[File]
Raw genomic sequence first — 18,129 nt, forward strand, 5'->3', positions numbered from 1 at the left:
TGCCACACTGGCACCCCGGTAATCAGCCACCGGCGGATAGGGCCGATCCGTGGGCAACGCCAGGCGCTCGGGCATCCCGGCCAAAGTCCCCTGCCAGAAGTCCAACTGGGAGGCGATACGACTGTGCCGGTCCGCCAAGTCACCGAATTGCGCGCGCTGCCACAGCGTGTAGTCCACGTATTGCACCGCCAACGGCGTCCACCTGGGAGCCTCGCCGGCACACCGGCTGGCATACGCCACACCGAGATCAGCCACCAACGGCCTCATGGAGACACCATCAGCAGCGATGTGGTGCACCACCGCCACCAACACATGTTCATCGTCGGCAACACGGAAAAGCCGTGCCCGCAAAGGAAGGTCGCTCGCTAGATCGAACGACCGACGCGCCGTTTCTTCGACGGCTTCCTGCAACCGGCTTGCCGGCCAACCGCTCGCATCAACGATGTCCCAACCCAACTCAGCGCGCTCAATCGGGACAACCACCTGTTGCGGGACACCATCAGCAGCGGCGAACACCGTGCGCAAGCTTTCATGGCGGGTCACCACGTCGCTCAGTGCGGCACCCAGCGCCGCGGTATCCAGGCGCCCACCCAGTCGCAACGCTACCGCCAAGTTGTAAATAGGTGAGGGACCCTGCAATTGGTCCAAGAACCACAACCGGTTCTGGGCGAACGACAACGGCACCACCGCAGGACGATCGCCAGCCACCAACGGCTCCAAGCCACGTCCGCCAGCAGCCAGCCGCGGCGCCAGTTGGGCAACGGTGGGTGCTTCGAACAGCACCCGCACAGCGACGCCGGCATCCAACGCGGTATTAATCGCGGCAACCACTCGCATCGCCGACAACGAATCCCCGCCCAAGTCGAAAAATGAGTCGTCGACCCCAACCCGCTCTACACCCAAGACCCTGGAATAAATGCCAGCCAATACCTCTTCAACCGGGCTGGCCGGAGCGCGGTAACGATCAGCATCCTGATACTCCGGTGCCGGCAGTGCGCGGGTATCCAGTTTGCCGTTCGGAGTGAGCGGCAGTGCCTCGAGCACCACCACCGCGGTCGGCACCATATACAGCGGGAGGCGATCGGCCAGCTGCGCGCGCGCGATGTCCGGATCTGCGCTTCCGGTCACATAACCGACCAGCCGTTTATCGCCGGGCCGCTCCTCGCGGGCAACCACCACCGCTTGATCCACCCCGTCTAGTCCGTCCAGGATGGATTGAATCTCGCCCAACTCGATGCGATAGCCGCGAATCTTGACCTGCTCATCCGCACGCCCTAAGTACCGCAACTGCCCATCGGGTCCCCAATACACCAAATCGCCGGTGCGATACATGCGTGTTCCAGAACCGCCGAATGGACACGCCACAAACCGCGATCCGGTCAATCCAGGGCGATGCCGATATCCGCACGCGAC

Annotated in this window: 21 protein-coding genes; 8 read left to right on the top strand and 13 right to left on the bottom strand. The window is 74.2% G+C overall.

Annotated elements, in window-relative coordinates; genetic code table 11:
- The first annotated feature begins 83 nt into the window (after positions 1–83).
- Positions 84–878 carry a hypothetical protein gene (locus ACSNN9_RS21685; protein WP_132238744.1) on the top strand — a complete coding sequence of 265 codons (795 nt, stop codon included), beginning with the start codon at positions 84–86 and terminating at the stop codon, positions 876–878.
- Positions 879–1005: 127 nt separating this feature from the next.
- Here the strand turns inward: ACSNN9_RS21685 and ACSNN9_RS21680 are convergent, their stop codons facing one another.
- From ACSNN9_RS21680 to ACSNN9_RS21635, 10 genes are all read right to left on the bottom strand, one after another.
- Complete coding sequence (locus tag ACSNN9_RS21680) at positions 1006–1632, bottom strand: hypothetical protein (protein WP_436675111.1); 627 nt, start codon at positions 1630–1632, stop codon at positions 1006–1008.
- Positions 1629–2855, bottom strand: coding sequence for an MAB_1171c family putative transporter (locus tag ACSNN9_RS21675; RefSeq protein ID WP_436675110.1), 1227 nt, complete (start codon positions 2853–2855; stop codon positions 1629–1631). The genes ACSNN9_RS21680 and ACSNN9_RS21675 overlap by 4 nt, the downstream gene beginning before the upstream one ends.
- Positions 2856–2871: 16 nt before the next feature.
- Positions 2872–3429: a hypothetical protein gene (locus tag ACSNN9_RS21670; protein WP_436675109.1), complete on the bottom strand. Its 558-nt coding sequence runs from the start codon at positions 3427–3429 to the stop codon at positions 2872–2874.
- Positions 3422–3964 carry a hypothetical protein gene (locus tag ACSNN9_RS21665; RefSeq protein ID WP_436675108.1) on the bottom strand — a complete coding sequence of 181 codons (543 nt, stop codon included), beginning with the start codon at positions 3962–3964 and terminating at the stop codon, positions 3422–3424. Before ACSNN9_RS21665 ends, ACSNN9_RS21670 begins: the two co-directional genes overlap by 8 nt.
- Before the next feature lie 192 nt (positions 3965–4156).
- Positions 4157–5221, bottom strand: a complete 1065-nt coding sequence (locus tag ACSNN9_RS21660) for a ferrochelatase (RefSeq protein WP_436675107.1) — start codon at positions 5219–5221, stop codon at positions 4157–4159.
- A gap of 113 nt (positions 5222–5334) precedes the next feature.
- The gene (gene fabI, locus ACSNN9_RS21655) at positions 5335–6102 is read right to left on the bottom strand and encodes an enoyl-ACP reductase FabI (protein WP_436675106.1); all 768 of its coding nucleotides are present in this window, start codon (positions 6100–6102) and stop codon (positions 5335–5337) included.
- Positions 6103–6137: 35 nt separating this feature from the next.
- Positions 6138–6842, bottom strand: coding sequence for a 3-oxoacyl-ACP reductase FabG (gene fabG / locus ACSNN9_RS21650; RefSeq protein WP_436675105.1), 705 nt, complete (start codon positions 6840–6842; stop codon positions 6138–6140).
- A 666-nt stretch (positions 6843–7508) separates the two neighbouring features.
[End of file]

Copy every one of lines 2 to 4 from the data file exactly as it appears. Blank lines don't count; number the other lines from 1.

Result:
TGCCACACTGGCACCCCGGTAATCAGCCACCGGCGGATAGGGCCGATCCGTGGGCAACGCCAGGCGCTCGGGCATCCCGGCCAAAGTCCCCTGCCAGAAGTCCAACTGGGAGGCGATACGACTGTGCCGGTCCGCCAAGTCACCGAATTGCGCGCGCTGCCACAGCGTGTAGTCCACGTATTGCACCGCCAACGGCGTCCACCTGGGAGCCTCGCCGGCACACCGGCTGGCATACGCCACACCGAGATCAGCCACCAACGGCCTCATGGAGACACCATCAGCAGCGATGTGGTGCACCACCGCCACCAACACATGTTCATCGTCGGCAACACGGAAAAGCCGTGCCCGCAAAGGAAGGTCGCTCGCTAGATCGAACGACCGACGCGCCGTTTCTTCGACGGCTTCCTGCAACCGGCTTGCCGGCCAACCGCTCGCATCAACGATGTCCCAACCCAACTCAGCGCGCTCAATCGGGACAACCACCTGTTGCGGGACACCATCAGCAGCGGCGAACACCGTGCGCAAGCTTTCATGGCGGGTCACCACGTCGCTCAGTGCGGCACCCAGCGCCGCGGTATCCAGGCGCCCACCCAGTCGCAACGCTACCGCCAAGTTGTAAATAGGTGAGGGACCCTGCAATTGGTCCAAGAACCACAACCGGTTCTGGGCGAACGACAACGGCACCACCGCAGGACGATCGCCAGCCACCAACGGCTCCAAGCCACGTCCGCCAGCAGCCAGCCGCGGCGCCAGTTGGGCAACGGTGGGTGCTTCGAACAGCACCCGCACAGCGACGCCGGCATCCAACGCGGTATTAATCGCGGCAACCACTCGCATCGCCGACAACGAATCCCCGCCCAAGTCGAAAAATGAGTCGTCGACCCCAACCCGCTCTACACCCAAGACCCTGGAATAAATGCCAGCCAATACCTCTTCAACCGGGCTGGCCGGAGCGCGGTAACGATCAGCATCCTGATACTCCGGTGCCGGCAGTGCGCGGGTATCCAGTTTGCCGTTCGGAGTGAGCGGCAGTGCCTCGAGCACCACCACCGCGGTCGGCACCATATACAGCGGGAGGCGATCGGCCAGCTGCGCGCGCGCGATGTCCGGATCTGCGCTTCCGGTCACATAACCGACCAGCCGTTTATCGCCGGGCCGCTCCTCGCGGGCAACCACCACCGCTTGATCCACCCCGTCTAGTCCGTCCAGGATGGATTGAATCTCGCCCAACTCGATGCGATAGCCGCGAATCTTGACCTGCTCATCCGCACGCCCTAAGTACCGCAACTGCCCATCGGGTCCCCAATACACCAAATCGCCGGTGCGATACATGCGTGTTCCAGAACCGCCGAATGGACACGCCACAAACCGCGATCCGGTCAATCCAGGGCGATGCCGATATCCGCACGCGAC

Annotated in this window: 21 protein-coding genes; 8 read left to right on the top strand and 13 right to left on the bottom strand. The window is 74.2% G+C overall.

Annotated elements, in window-relative coordinates; genetic code table 11: